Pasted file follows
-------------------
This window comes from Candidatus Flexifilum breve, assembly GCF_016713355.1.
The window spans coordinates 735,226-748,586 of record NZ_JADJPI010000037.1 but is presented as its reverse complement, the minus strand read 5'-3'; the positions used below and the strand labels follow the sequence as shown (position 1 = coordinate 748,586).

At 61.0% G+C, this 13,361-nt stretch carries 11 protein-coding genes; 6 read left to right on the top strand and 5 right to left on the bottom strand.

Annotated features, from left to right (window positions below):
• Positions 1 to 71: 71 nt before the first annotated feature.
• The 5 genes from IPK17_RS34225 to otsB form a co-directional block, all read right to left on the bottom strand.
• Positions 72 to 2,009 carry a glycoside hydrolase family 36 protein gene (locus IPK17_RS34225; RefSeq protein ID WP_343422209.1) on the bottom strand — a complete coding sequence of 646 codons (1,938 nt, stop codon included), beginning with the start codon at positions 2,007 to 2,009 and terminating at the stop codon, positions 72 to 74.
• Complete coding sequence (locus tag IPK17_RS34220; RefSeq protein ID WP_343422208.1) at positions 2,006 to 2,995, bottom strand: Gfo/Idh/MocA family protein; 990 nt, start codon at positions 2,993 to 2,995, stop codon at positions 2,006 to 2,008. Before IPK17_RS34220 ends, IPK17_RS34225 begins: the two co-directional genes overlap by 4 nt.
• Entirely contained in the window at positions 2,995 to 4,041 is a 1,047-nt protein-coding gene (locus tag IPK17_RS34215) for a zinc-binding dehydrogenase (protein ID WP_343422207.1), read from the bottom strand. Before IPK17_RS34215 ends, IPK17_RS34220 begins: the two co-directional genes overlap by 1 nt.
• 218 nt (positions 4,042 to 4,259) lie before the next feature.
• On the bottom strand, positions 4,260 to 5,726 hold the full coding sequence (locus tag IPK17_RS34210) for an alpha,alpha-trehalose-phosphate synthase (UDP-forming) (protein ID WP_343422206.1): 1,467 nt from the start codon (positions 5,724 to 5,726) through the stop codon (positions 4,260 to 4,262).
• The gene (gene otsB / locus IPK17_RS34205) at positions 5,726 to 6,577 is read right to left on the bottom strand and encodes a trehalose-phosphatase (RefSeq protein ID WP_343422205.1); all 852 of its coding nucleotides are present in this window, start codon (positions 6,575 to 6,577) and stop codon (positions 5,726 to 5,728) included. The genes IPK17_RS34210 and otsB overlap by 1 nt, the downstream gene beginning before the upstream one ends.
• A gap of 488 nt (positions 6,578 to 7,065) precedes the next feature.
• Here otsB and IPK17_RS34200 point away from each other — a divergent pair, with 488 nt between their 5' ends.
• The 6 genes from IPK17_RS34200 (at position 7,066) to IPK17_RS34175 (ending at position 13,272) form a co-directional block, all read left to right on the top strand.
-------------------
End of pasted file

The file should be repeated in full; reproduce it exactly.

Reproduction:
This window comes from Candidatus Flexifilum breve, assembly GCF_016713355.1.
The window spans coordinates 735,226-748,586 of record NZ_JADJPI010000037.1 but is presented as its reverse complement, the minus strand read 5'-3'; the positions used below and the strand labels follow the sequence as shown (position 1 = coordinate 748,586).

At 61.0% G+C, this 13,361-nt stretch carries 11 protein-coding genes; 6 read left to right on the top strand and 5 right to left on the bottom strand.

Annotated features, from left to right (window positions below):
• Positions 1 to 71: 71 nt before the first annotated feature.
• The 5 genes from IPK17_RS34225 to otsB form a co-directional block, all read right to left on the bottom strand.
• Positions 72 to 2,009 carry a glycoside hydrolase family 36 protein gene (locus IPK17_RS34225; RefSeq protein ID WP_343422209.1) on the bottom strand — a complete coding sequence of 646 codons (1,938 nt, stop codon included), beginning with the start codon at positions 2,007 to 2,009 and terminating at the stop codon, positions 72 to 74.
• Complete coding sequence (locus tag IPK17_RS34220; RefSeq protein ID WP_343422208.1) at positions 2,006 to 2,995, bottom strand: Gfo/Idh/MocA family protein; 990 nt, start codon at positions 2,993 to 2,995, stop codon at positions 2,006 to 2,008. Before IPK17_RS34220 ends, IPK17_RS34225 begins: the two co-directional genes overlap by 4 nt.
• Entirely contained in the window at positions 2,995 to 4,041 is a 1,047-nt protein-coding gene (locus tag IPK17_RS34215) for a zinc-binding dehydrogenase (protein ID WP_343422207.1), read from the bottom strand. Before IPK17_RS34215 ends, IPK17_RS34220 begins: the two co-directional genes overlap by 1 nt.
• 218 nt (positions 4,042 to 4,259) lie before the next feature.
• On the bottom strand, positions 4,260 to 5,726 hold the full coding sequence (locus tag IPK17_RS34210) for an alpha,alpha-trehalose-phosphate synthase (UDP-forming) (protein ID WP_343422206.1): 1,467 nt from the start codon (positions 5,724 to 5,726) through the stop codon (positions 4,260 to 4,262).
• The gene (gene otsB / locus IPK17_RS34205) at positions 5,726 to 6,577 is read right to left on the bottom strand and encodes a trehalose-phosphatase (RefSeq protein ID WP_343422205.1); all 852 of its coding nucleotides are present in this window, start codon (positions 6,575 to 6,577) and stop codon (positions 5,726 to 5,728) included. The genes IPK17_RS34210 and otsB overlap by 1 nt, the downstream gene beginning before the upstream one ends.
• A gap of 488 nt (positions 6,578 to 7,065) precedes the next feature.
• Here otsB and IPK17_RS34200 point away from each other — a divergent pair, with 488 nt between their 5' ends.
• The 6 genes from IPK17_RS34200 (at position 7,066) to IPK17_RS34175 (ending at position 13,272) form a co-directional block, all read left to right on the top strand.